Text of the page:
Each of these players is a special case, so the cut does not mean the same thing for any two of them.
Benson was never expected to make the team or even to compete seriously for a slot. He is one of the team’s top prospects, and he earned a call-up to the Show last September. He even showed some flashes of talent during that stint, but his high strikeout and low on-base rates showed that he still needs some time in the minors. His spring performance was solid – .262/.319/.429 with a pair of homers – but he still whiffed 13 times in 42 at bats. Benson is a member of the Next Generation of Twins, and he just needs to improve his contact rate a little bit to get there.
At the beginning of Spring Training, Manship looked like a safer bet to compete for a Twins job. Like Benson, he is on the 40 man roster, and at age 27, Manship has already proven that he can pitch in the Majors. With a ton of relievers in camp, the bullpen, Manship seemed as likely as anyone to win a job. Alas, it was not to be, as he racked up a 5.19 ERA in 8 games (8.2 innings). The good news for Manship is that he is likely to return to Minnesota at some point during the season: he has pitched at least a few games for the Twins every season since 2009. Unless the Twins bullpen is miraculously healthy and surprisingly effective, Manship will be back.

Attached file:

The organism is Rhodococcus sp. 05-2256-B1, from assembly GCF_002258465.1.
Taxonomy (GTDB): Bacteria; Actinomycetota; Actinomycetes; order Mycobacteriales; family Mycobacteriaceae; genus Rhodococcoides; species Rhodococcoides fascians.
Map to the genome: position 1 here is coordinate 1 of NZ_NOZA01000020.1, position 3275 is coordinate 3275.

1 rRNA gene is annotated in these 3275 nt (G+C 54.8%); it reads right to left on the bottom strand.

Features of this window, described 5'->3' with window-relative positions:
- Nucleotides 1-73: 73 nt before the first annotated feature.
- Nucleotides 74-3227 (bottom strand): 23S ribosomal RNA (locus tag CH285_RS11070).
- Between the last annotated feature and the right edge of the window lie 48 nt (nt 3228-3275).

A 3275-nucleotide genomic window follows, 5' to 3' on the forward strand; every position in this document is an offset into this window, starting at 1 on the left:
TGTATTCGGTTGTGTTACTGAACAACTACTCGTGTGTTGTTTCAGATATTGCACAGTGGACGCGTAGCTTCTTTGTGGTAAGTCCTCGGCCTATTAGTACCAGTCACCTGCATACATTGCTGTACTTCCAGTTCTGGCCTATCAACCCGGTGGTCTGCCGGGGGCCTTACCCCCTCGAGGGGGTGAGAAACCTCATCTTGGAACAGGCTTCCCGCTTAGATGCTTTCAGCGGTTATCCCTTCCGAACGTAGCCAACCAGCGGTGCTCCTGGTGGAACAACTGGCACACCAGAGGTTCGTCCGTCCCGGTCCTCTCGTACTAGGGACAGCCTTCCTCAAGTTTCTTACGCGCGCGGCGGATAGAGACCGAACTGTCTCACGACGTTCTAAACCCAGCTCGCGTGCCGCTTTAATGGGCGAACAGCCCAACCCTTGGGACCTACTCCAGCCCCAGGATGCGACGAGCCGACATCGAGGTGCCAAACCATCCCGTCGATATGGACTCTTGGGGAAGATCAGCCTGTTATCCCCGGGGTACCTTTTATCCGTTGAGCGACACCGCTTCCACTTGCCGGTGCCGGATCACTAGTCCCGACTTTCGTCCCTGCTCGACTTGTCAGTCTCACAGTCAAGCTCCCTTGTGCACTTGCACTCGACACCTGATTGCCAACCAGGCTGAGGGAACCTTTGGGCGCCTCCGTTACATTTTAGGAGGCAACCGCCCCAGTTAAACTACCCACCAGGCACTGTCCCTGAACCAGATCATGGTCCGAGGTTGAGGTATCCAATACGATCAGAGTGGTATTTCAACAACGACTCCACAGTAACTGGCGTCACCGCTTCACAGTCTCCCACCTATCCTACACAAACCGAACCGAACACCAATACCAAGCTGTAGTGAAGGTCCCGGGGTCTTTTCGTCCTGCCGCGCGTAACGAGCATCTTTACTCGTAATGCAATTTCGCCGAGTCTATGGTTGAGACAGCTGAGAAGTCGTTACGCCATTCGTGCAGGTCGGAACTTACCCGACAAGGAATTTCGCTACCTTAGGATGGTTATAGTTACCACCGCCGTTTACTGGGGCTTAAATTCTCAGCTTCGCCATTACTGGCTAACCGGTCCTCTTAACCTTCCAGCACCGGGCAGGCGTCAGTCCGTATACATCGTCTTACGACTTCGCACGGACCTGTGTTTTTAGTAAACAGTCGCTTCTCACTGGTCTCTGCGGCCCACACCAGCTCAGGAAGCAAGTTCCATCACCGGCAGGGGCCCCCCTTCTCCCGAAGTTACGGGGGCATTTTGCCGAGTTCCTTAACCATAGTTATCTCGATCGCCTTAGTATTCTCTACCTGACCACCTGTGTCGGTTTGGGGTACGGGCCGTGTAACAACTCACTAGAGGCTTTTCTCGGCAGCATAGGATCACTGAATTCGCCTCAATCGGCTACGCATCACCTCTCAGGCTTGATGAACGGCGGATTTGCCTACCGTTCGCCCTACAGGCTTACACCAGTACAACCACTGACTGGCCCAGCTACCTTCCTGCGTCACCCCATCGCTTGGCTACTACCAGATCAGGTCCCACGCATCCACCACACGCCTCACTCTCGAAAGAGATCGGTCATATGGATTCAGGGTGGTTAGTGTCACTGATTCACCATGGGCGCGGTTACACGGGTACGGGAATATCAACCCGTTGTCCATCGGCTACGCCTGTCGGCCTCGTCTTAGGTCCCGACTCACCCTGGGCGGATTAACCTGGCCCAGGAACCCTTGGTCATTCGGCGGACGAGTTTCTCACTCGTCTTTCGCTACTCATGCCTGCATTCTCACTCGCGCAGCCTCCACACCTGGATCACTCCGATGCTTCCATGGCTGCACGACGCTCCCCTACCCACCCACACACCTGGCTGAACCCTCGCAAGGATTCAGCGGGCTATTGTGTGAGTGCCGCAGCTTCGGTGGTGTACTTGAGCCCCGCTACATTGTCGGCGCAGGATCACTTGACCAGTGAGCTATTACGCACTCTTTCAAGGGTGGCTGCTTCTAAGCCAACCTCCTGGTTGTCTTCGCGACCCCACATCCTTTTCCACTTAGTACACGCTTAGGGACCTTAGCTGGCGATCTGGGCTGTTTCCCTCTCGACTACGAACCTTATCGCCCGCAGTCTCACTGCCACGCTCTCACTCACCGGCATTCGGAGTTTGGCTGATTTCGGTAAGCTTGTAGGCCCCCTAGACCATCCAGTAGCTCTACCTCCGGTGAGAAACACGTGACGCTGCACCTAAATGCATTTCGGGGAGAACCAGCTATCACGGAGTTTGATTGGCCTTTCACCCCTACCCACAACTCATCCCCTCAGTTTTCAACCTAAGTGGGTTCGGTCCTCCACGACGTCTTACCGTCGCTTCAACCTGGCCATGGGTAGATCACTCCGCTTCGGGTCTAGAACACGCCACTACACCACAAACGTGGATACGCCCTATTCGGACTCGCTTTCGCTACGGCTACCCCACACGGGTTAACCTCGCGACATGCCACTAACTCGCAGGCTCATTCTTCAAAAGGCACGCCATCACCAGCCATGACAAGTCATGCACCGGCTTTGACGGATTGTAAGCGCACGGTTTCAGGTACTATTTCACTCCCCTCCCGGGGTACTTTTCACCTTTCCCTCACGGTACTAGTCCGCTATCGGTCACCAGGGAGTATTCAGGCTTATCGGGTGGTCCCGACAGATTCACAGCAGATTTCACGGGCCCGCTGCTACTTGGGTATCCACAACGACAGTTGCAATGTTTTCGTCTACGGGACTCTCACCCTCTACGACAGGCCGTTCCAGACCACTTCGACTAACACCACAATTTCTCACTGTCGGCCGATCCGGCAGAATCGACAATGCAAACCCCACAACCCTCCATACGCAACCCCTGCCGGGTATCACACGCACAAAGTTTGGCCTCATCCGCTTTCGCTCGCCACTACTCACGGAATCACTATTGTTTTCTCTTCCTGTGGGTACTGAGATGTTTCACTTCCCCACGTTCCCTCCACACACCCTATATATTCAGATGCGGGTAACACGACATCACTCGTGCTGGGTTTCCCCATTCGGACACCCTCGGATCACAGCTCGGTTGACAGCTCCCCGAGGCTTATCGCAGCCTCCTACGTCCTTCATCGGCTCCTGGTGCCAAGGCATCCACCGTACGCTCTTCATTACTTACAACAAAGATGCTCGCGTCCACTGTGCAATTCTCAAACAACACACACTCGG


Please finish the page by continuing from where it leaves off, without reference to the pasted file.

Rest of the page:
The Rivera cut is significant in that it clarifies the backup catcher role somewhat. Drew Butera remains the odds-on favorite to win the job, but Rivera and J.R. Towles had both been in the running as well. Now it’s a two man battle between Towles and Butera. After a 1-4 performance yesterday, Towles is hitting .263 this spring with a couple of homers. Butera is hitting .294, but given his M.O. as a talented fielder, nobody is expecting Butera to win the job with his bat.
Florimon was brought in from the Orioles this offseason because the Twins had some gaping holes in the middle infield. Like Benson, Florimon had never played an inning above AA ball before he got his cup of coffee in the Majors last year. Also like Benson, Florimon has a penchant for the strikeout: he went down on strikes 120 times last year in 530 plate appearances (114 at AA and six with the O’s). Unlike Benson, Florimon will never be a power threat, but he has put up some decent OBPs for a shortstop, and he can steal an occasional base.
With the roster down to 34 players, there are only nine more cuts remaining. Things should get pretty tense this week.